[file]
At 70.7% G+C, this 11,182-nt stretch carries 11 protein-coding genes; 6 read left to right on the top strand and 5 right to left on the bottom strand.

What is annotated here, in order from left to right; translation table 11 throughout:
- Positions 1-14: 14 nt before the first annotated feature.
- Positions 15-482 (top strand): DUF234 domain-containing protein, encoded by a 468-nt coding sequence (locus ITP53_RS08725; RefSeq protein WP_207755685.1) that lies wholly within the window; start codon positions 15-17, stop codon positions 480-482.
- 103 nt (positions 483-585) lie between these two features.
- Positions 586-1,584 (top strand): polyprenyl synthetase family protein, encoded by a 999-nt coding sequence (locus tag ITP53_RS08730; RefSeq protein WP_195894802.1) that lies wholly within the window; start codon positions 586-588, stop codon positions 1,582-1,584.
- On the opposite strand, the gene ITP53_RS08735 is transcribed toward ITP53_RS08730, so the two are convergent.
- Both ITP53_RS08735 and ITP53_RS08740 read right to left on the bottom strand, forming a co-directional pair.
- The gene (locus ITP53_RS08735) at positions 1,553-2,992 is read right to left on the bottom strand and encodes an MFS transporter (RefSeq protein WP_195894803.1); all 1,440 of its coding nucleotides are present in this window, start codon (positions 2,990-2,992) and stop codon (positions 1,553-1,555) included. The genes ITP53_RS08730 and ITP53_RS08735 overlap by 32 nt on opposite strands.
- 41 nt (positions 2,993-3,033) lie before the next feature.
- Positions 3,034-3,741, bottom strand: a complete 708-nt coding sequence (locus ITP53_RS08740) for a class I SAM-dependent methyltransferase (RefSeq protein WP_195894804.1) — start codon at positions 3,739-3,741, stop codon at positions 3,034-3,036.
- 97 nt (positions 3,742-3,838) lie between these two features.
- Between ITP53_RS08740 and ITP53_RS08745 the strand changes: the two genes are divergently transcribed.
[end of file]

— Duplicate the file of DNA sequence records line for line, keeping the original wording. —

At 70.7% G+C, this 11,182-nt stretch carries 11 protein-coding genes; 6 read left to right on the top strand and 5 right to left on the bottom strand.

What is annotated here, in order from left to right; translation table 11 throughout:
- Positions 1-14: 14 nt before the first annotated feature.
- Positions 15-482 (top strand): DUF234 domain-containing protein, encoded by a 468-nt coding sequence (locus ITP53_RS08725; RefSeq protein WP_207755685.1) that lies wholly within the window; start codon positions 15-17, stop codon positions 480-482.
- 103 nt (positions 483-585) lie between these two features.
- Positions 586-1,584 (top strand): polyprenyl synthetase family protein, encoded by a 999-nt coding sequence (locus tag ITP53_RS08730; RefSeq protein WP_195894802.1) that lies wholly within the window; start codon positions 586-588, stop codon positions 1,582-1,584.
- On the opposite strand, the gene ITP53_RS08735 is transcribed toward ITP53_RS08730, so the two are convergent.
- Both ITP53_RS08735 and ITP53_RS08740 read right to left on the bottom strand, forming a co-directional pair.
- The gene (locus ITP53_RS08735) at positions 1,553-2,992 is read right to left on the bottom strand and encodes an MFS transporter (RefSeq protein WP_195894803.1); all 1,440 of its coding nucleotides are present in this window, start codon (positions 2,990-2,992) and stop codon (positions 1,553-1,555) included. The genes ITP53_RS08730 and ITP53_RS08735 overlap by 32 nt on opposite strands.
- 41 nt (positions 2,993-3,033) lie before the next feature.
- Positions 3,034-3,741, bottom strand: a complete 708-nt coding sequence (locus ITP53_RS08740) for a class I SAM-dependent methyltransferase (RefSeq protein WP_195894804.1) — start codon at positions 3,739-3,741, stop codon at positions 3,034-3,036.
- 97 nt (positions 3,742-3,838) lie between these two features.
- Between ITP53_RS08740 and ITP53_RS08745 the strand changes: the two genes are divergently transcribed.